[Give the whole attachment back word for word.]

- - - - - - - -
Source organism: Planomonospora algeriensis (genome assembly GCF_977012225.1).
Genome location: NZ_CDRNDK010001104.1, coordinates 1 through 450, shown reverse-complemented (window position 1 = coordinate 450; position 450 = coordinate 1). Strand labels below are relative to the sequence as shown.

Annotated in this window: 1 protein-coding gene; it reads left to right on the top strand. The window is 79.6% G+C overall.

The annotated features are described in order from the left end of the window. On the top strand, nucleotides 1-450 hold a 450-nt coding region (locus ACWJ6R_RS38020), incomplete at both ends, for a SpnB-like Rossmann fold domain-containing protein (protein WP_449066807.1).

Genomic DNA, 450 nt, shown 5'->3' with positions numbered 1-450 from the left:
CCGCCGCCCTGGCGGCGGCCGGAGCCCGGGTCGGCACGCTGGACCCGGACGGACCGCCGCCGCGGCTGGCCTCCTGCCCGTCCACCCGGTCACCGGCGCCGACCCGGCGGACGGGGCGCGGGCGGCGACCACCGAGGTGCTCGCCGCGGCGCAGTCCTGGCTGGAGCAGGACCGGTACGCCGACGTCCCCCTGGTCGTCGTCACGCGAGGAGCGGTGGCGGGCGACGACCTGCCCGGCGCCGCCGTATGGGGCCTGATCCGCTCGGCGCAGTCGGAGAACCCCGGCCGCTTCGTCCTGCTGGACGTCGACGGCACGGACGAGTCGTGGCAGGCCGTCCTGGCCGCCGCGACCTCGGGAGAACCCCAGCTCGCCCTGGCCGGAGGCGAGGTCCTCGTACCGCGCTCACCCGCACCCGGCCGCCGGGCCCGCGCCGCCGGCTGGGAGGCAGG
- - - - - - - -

Source organism: Planomonospora algeriensis (genome assembly GCF_977012225.1).
Genome location: NZ_CDRNDK010001104.1, coordinates 1 through 450, shown reverse-complemented (window position 1 = coordinate 450; position 450 = coordinate 1). Strand labels below are relative to the sequence as shown.

Annotated in this window: 1 protein-coding gene; it reads left to right on the top strand. The window is 79.6% G+C overall.

The annotated features are described in order from the left end of the window. On the top strand, nucleotides 1-450 hold a 450-nt coding region (locus ACWJ6R_RS38020), incomplete at both ends, for a SpnB-like Rossmann fold domain-containing protein (protein WP_449066807.1).

Genomic DNA, 450 nt, shown 5'->3' with positions numbered 1-450 from the left:
CCGCCGCCCTGGCGGCGGCCGGAGCCCGGGTCGGCACGCTGGACCCGGACGGACCGCCGCCGCGGCTGGCCTCCTGCCCGTCCACCCGGTCACCGGCGCCGACCCGGCGGACGGGGCGCGGGCGGCGACCACCGAGGTGCTCGCCGCGGCGCAGTCCTGGCTGGAGCAGGACCGGTACGCCGACGTCCCCCTGGTCGTCGTCACGCGAGGAGCGGTGGCGGGCGACGACCTGCCCGGCGCCGCCGTATGGGGCCTGATCCGCTCGGCGCAGTCGGAGAACCCCGGCCGCTTCGTCCTGCTGGACGTCGACGGCACGGACGAGTCGTGGCAGGCCGTCCTGGCCGCCGCGACCTCGGGAGAACCCCAGCTCGCCCTGGCCGGAGGCGAGGTCCTCGTACCGCGCTCACCCGCACCCGGCCGCCGGGCCCGCGCCGCCGGCTGGGAGGCAGG